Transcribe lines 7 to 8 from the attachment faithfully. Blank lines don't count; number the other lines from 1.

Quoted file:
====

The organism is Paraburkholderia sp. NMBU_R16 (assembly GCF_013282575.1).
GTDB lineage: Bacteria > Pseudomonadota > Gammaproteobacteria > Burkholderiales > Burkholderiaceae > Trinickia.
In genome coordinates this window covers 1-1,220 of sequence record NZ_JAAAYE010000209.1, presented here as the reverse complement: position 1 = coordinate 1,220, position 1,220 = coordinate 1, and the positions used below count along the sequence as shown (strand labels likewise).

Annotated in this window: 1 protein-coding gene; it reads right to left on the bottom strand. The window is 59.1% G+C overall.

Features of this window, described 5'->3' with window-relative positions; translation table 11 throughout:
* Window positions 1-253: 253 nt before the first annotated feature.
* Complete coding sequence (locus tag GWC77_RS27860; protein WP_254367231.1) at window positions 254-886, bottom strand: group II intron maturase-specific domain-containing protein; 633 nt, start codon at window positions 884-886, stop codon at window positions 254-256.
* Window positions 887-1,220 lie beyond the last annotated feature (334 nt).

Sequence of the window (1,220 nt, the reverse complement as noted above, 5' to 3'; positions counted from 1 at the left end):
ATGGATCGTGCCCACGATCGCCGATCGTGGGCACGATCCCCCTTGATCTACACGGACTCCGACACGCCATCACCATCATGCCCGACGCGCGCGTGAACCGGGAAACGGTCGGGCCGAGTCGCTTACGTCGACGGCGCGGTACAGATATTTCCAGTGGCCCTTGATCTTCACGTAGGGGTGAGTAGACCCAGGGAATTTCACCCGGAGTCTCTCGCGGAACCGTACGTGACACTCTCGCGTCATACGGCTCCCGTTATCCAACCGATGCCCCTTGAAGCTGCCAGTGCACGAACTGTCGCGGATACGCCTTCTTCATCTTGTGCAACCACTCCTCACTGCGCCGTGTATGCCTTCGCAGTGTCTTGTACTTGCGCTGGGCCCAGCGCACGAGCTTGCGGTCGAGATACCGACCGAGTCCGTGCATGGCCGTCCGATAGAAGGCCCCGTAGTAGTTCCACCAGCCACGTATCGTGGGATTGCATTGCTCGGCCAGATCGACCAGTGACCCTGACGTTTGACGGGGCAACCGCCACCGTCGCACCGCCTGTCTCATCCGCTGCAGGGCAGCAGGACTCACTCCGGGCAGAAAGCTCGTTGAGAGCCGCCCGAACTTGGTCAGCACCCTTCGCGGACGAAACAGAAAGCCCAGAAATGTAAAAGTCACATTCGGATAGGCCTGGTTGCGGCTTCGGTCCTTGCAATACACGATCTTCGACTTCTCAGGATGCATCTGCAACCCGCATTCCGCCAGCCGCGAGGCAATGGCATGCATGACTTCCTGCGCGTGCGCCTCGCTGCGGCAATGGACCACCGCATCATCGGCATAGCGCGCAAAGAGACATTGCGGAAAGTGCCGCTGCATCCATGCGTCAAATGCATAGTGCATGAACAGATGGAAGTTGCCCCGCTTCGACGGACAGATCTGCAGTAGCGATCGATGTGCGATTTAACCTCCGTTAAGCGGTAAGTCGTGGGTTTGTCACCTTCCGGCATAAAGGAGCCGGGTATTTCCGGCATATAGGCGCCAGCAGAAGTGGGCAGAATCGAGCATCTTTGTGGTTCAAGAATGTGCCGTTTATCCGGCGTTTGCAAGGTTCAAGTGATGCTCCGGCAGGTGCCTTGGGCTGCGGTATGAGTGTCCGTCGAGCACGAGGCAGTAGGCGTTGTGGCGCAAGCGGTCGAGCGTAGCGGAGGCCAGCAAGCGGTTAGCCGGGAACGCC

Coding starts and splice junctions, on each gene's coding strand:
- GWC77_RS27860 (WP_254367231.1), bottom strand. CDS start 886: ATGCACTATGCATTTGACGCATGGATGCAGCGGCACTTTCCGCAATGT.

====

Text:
* Complete coding sequence (locus tag GWC77_RS27860; protein WP_254367231.1) at window positions 254-886, bottom strand: group II intron maturase-specific domain-containing protein; 633 nt, start codon at window positions 884-886, stop codon at window positions 254-256.
* Window positions 887-1,220 lie beyond the last annotated feature (334 nt).